by Ron McGinty

In the late Middle Ages, the 15th and 16th centuries, Portugal rose to be a world power and built its immense empire.

Their possessions spanned over five continents. For the following two centuries, Portugal was able to keep most of its colonized territories. Ultimately, they began a slide and lost most of its wealth and status as other European countries took an increasing share of their businesses and lands.

By the 1800’s millions of Portuguese relocated to Brazil and other countries.

I say, “I am not a shopper,” but am I honest? Portugal is a bargain for buyers even with their currency being the Euro.

The street vendors sell quality handmade products. Shopping the street vendors with many diversities of personal items was a hoot. Incessantly looking to bring back a small gift for the female Foster Children in my No Barriers Program made my day.

I found each a leather diary, a purse and a crucial unique key chain that clips onto their backpack. Vendors are quite anxious to help you based on the age of your recipients and never hesitated to refer another stall down the street.

The only hiccup is the ancient cobblestone streets… to no avail, I told myself, be careful. Now I say, “who’s going to remember the knee hole in my pants twenty years from now?”

The most picturesque region of Portugal is the south in the Algarve region. Here you will find beautiful hotels on cliffs overlooking the Atlantic Ocean. Below these cliffs, you will need a boat to grasp the unique caves of limestone etched into the mountainside.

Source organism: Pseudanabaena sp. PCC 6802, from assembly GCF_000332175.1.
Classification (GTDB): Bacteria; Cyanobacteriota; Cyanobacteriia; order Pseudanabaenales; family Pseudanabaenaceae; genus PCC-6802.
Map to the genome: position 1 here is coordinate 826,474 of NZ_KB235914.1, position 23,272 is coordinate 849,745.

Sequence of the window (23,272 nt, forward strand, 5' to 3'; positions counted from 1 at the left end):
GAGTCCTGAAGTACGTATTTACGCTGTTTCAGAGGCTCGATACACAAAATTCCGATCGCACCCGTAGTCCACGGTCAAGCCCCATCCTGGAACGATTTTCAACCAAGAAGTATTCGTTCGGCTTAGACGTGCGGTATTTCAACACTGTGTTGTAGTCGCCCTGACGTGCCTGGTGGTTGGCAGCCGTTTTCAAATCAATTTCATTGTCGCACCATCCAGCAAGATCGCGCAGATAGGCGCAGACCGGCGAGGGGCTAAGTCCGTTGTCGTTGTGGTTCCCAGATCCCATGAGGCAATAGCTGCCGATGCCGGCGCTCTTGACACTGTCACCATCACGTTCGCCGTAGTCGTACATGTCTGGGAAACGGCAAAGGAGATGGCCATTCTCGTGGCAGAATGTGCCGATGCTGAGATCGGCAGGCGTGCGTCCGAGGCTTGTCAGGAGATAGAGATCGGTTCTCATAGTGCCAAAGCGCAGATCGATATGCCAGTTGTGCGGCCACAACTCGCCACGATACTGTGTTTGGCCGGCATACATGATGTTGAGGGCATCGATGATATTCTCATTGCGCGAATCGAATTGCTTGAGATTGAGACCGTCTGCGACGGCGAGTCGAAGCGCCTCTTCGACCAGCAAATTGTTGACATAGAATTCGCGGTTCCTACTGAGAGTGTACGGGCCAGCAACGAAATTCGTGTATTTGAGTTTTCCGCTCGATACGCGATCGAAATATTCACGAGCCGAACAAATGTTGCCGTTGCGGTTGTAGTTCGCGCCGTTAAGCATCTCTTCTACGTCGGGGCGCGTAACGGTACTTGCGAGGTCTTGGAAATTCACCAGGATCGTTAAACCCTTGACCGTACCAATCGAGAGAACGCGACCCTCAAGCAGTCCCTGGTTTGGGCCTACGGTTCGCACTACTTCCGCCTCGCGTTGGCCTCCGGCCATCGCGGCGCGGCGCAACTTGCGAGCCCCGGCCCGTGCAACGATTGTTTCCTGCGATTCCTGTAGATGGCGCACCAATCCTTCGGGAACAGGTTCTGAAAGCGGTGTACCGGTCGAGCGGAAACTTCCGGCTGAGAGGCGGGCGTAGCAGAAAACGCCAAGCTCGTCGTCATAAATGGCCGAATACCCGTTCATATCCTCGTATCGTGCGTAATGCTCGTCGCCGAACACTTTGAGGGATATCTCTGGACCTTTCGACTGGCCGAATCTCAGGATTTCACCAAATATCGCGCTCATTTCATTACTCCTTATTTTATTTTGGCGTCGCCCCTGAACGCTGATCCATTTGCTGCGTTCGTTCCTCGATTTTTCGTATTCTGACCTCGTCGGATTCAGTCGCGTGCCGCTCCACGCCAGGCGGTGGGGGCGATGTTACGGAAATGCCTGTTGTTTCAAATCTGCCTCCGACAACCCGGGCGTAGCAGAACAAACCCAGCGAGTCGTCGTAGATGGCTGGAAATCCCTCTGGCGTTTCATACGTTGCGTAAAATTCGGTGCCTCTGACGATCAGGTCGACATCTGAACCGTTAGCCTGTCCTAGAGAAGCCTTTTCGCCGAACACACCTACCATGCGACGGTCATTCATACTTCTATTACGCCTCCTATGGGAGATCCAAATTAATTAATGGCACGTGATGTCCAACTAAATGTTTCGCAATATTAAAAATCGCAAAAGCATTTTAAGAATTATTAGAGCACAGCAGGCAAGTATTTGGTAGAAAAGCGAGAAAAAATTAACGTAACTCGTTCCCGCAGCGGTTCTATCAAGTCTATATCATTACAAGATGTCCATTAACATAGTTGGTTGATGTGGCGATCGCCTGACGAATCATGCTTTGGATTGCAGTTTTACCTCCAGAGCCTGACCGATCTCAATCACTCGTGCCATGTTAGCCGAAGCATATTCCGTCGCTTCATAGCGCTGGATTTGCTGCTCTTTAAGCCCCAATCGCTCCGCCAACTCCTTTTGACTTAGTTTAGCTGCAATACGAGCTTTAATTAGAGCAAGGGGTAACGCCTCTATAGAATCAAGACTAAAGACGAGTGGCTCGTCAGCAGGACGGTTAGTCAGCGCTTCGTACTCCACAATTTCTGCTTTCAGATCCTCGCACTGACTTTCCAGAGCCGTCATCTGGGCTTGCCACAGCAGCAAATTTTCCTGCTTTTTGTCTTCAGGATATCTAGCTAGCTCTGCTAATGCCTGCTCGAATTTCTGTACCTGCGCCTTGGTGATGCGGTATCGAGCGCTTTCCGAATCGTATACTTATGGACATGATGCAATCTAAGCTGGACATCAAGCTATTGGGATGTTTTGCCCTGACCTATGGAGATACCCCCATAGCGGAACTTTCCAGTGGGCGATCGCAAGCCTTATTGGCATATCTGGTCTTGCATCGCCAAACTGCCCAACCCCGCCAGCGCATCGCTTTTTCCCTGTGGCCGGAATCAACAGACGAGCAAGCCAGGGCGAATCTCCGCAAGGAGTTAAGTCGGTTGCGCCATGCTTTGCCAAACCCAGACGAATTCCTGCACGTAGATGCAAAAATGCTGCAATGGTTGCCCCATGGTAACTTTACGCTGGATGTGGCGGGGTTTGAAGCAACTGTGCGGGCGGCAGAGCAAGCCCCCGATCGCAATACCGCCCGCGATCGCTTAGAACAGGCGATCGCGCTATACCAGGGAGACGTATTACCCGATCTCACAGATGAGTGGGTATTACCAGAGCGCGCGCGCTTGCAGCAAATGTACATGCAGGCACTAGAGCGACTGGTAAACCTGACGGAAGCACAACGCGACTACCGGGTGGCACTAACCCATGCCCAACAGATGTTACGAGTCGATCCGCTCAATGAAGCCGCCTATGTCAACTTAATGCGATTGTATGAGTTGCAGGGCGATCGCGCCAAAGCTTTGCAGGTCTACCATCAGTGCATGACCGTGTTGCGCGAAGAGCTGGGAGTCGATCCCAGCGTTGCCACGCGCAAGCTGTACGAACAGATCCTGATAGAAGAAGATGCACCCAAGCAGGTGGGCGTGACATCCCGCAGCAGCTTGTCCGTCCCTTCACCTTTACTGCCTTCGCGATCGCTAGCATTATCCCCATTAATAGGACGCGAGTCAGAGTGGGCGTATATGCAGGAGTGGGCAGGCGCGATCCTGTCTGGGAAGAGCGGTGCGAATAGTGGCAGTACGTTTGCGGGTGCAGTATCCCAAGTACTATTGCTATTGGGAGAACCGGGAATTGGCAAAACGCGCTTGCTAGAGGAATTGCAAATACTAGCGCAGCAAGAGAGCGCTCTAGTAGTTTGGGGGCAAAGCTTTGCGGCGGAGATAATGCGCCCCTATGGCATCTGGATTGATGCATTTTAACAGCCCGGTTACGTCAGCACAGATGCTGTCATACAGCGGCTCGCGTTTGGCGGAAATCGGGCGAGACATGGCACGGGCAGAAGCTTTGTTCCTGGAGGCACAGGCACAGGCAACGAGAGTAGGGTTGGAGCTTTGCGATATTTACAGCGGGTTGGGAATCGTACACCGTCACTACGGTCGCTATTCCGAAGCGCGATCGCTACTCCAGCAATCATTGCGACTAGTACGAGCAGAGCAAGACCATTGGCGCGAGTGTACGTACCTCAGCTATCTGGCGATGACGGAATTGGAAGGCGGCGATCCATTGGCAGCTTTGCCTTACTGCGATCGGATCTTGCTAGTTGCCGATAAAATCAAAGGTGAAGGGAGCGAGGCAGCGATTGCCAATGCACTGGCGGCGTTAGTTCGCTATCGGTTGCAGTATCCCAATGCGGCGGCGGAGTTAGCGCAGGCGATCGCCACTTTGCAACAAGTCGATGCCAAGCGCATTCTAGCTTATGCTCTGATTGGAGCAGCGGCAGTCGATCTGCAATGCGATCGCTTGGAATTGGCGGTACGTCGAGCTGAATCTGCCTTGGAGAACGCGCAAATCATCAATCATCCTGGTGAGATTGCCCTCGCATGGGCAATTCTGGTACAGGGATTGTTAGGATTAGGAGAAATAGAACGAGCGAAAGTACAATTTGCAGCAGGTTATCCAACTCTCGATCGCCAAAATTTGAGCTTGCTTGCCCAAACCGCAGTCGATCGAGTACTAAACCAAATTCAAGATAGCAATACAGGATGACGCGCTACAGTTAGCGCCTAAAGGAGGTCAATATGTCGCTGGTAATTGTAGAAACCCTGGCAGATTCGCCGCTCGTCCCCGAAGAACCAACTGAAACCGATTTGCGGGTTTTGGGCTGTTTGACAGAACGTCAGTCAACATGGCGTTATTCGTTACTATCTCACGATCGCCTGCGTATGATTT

My advice would be to take a small private boat enabling you to stop, swim and visit the exclusive beaches of the caves. Due to scheduling, our boat could only do a drive by.

Our hotel was the best of the trip, the Tivoli Carvoeiro. It sits a top a mountain viewing the ocean, the blue water coves with incredible views from any viewpoint. I could have stayed longer given the exceptional exquisiteness.

Now, let’s have a glass of port wine in Porto! We arrived at our hotel in Porto, and sitting in the lobby was a small table with two bottles of port and glasses, just help yourself.

My first thought was remembering what Gomer Pyle would have said, “surprise, surprise, surprise.”

I already love this city. Port wine uses the grapes from the Douro Valley in the northern provinces of Portugal making it one of a kind.

During fermentation, Brandy can be induced to produce a stronger taste and alcohol content.

Porto was the most picturesque of the towns I visited. The beauty and charm of the old countries are the historical buildings.

After World War II, the United States helped war torn countries rebuild replicas of what was there before. The style of homes here, in Naples, is changing architecturally.

In Portugal, there is no difference. Their newer buildings are becoming more and more modern. The thought-provoking key to people around the world is… we are all alike.

I missed having the personal interaction of the locals because this was a fast-moving group photo tour. Those of you who follow me know I prefer to be submerged in individual relationships with locals to learn their culture.

My last trip to Bogota, Colombia was only a tour; consequently, I am returning in March. My single focus will be to talk to the artists who paint the world-renowned graffiti of Bogota. Stay tuned!